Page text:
Nasreddin Hoca Heykeli (Photo credit: Balkan)
“Two hands clap and there is a sound. What is the sound of one hand?”
This question seems nonsensical, but this is only so when measured against the linear logical requirements of society. The question is intended to open the initiated mind to possibilities beyond the rational. It is also designed to awaken the possibility that spiritual answers require a different mode of thought.
The Koan is “What is the sound of one hand?” Of course, in terms of the conventional world there can be no sound from a single hand. Sound logically needs two hands clapping. However, the question presumes that one hand clapping has already created a sound and that it can be heard. The question is not about sound or hands clapping, although this is quite conceivable within the literal context. The question is rather about hearing the impossible, which is only termed impossible within the framework of conventional reality.
The protagonist is therefore pressing and encouraging a criticism of ordinary reality and to force the mind into other areas of understanding. The purpose of a Koan is to open the mind and perception to the truth. Koans are questions or riddles designed as instruments to the discerning mind in finding the truth behind the everyday images of reality.
How do Koans function?
Koans are not rational questions with final linear conclusions. They are especially designed for one purpose; this purpose is to open the mind that has been closed by habitual responses to the world and reality. They promote out of the box thinking which is much beyond the traditional approach in its scope and purpose both.
Our perception of the world is clouded by, first, the habitual responses that we are taught by society and secondly, by the habit-forming creation of our own selves or ego’s. In everyday life and through societal education, we develop ideas about reality and possibilities that our peers verify. We accept these “laws” as immutable on the basis of their habitual occurrence and certification by society.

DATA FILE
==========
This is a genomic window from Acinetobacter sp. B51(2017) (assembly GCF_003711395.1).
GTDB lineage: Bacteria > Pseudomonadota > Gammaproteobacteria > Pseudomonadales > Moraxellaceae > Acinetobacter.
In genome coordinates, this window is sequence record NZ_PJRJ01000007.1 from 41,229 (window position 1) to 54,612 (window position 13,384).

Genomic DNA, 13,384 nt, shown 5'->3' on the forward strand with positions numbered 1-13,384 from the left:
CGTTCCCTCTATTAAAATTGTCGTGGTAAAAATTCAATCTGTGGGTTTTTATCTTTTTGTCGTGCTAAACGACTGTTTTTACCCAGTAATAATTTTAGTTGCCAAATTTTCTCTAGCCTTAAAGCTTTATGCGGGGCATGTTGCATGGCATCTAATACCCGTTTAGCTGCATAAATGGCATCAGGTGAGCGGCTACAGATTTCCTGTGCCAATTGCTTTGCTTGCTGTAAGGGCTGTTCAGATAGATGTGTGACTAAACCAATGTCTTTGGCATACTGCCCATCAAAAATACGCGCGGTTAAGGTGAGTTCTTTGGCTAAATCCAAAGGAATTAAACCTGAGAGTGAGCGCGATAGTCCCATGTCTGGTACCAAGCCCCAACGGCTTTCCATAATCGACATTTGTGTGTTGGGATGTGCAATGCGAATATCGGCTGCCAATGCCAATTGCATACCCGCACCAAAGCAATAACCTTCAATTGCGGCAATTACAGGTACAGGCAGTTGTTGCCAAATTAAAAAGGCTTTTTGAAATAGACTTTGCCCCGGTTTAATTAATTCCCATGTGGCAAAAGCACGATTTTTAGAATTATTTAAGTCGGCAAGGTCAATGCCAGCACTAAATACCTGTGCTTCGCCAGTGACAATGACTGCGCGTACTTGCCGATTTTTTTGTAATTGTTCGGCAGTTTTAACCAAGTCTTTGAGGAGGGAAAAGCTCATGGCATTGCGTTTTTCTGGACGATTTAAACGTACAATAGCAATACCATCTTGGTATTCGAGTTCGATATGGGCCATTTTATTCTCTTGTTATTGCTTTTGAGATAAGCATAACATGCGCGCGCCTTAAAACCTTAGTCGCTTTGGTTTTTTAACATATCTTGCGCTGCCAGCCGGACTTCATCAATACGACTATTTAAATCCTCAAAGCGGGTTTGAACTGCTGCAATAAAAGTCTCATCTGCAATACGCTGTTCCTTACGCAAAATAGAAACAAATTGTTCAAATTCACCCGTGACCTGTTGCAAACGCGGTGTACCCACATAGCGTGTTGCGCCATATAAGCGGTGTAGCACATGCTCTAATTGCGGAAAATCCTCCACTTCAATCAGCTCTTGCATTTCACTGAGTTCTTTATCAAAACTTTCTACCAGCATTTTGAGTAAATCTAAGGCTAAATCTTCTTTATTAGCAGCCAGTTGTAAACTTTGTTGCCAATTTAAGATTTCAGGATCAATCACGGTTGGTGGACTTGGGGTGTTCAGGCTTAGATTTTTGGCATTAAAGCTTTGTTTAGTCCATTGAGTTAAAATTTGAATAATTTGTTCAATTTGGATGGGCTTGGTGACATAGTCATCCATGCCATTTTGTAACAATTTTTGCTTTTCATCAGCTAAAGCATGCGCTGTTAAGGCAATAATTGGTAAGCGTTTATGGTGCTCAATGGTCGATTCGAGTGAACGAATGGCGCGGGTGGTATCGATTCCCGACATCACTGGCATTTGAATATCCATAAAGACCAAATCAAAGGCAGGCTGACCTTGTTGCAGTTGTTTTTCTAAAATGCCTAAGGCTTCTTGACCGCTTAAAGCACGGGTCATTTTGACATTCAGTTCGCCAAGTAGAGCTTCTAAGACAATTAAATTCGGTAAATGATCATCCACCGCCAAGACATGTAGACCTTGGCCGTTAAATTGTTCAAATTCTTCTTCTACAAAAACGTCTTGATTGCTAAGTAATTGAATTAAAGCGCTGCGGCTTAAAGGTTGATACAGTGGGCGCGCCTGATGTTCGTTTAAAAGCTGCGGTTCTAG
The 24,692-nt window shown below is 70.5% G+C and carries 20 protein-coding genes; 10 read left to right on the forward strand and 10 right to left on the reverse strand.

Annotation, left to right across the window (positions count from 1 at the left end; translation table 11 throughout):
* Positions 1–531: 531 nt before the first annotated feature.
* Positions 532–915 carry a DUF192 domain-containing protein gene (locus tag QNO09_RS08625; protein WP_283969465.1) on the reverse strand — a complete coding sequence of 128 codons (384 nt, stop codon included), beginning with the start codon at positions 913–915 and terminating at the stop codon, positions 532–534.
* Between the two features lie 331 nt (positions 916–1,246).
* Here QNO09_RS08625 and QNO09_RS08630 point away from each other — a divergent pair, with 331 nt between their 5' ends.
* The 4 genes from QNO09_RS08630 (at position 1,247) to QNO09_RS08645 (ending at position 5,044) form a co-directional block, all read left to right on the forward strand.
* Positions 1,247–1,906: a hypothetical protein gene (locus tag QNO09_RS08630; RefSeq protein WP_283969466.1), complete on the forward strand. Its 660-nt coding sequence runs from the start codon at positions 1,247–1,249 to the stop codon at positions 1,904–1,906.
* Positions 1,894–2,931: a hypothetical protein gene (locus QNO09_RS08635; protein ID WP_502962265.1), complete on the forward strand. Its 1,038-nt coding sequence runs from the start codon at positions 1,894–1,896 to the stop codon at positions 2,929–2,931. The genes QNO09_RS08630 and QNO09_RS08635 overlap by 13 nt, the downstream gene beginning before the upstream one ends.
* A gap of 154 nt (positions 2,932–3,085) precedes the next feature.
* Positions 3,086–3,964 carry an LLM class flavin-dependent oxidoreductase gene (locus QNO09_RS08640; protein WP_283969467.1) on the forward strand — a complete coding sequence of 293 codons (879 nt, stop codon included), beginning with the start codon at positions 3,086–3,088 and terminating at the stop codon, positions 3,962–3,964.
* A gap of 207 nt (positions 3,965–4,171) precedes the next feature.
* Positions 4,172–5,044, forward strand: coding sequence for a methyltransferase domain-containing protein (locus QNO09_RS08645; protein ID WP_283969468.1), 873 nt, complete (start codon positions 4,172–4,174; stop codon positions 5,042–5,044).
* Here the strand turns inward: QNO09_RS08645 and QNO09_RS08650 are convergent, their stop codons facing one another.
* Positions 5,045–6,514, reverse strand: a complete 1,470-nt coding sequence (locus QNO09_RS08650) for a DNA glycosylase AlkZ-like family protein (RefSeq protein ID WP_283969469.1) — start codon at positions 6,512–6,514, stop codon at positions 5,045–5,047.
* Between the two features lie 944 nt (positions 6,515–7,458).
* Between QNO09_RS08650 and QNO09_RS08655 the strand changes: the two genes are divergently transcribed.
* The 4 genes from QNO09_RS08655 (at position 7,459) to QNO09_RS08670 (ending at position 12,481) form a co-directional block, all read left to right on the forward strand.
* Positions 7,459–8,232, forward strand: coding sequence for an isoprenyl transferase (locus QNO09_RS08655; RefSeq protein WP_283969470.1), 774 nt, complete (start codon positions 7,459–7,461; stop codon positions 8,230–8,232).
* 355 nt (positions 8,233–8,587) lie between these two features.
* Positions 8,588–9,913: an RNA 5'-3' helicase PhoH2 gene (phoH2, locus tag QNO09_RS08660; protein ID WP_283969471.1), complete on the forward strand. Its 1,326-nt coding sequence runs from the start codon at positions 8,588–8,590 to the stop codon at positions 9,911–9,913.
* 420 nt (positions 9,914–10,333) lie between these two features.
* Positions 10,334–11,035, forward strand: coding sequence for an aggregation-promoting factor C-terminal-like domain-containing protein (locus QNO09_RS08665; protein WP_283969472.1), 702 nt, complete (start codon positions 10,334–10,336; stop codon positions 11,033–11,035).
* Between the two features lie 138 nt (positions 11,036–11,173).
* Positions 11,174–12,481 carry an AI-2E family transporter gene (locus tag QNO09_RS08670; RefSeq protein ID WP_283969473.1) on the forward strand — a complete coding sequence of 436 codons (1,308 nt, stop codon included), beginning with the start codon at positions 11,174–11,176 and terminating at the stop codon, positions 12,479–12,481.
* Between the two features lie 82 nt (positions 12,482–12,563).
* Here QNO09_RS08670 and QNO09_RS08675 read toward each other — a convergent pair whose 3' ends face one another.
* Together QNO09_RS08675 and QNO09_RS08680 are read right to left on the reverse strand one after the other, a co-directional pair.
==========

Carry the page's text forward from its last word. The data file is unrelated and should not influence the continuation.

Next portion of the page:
For example, scientific authorities state that there is a law of gravity and that time is linear and proceeds from one second to the next. These “truths” are supported and bolstered by schools, society and our peers until they become unquestionable fact. This also applies to our ideas of human personality and of us. Change then becomes an almost impossible task within the framework of conventional society.
The purpose of Koans is to upset or dislocate the mind from these habitual ideas of reality and open the mind to the other possibilities and, eventually, knowledge of reality. At its most elementary stage the Koan is intended to question what we take for commonplace reality and to question that which is seen to be logically impossible. It is the best way to prepare for spiritual reality that transcends or goes beyond ordinary logical knowledge.
Some more story like examples:-
A Shorter Line
One day Akbar drew a line with his royal hand on the floor of the open court and told his wise men that if they wanted to keep their jobs they must make the line shorter without touching any part of it.Wise man after wise man approached and stood staring at the puzzle, but they were unable to solve the problem.Finally Birbal stepped forward and drew a longer line next to the first one, without touching the first line.Everyone in the court looks at it and agreed. The first line was definitely shorter.
The Value of Education
Nasreddin had a leaky ferry-boat, and used it to row people across the river. One day his passenger was a fussy schoolteacher, and on the way across he decided to give Nasreddin a test and see how much he knew.
“Tell me, Nasreddin, what are eight sixes?”
“I’ve no idea.”
“How do you spell magnificence?”
“Didn’t you study anything at school?”
“In that case, half your life is lost.”
Just then a fierce storm blew up, and the boat began to sink.
“Tell me, schoolteacher,” said Nasreddin. “Did you ever learn to swim?”
“In that case, your whole life is lost.”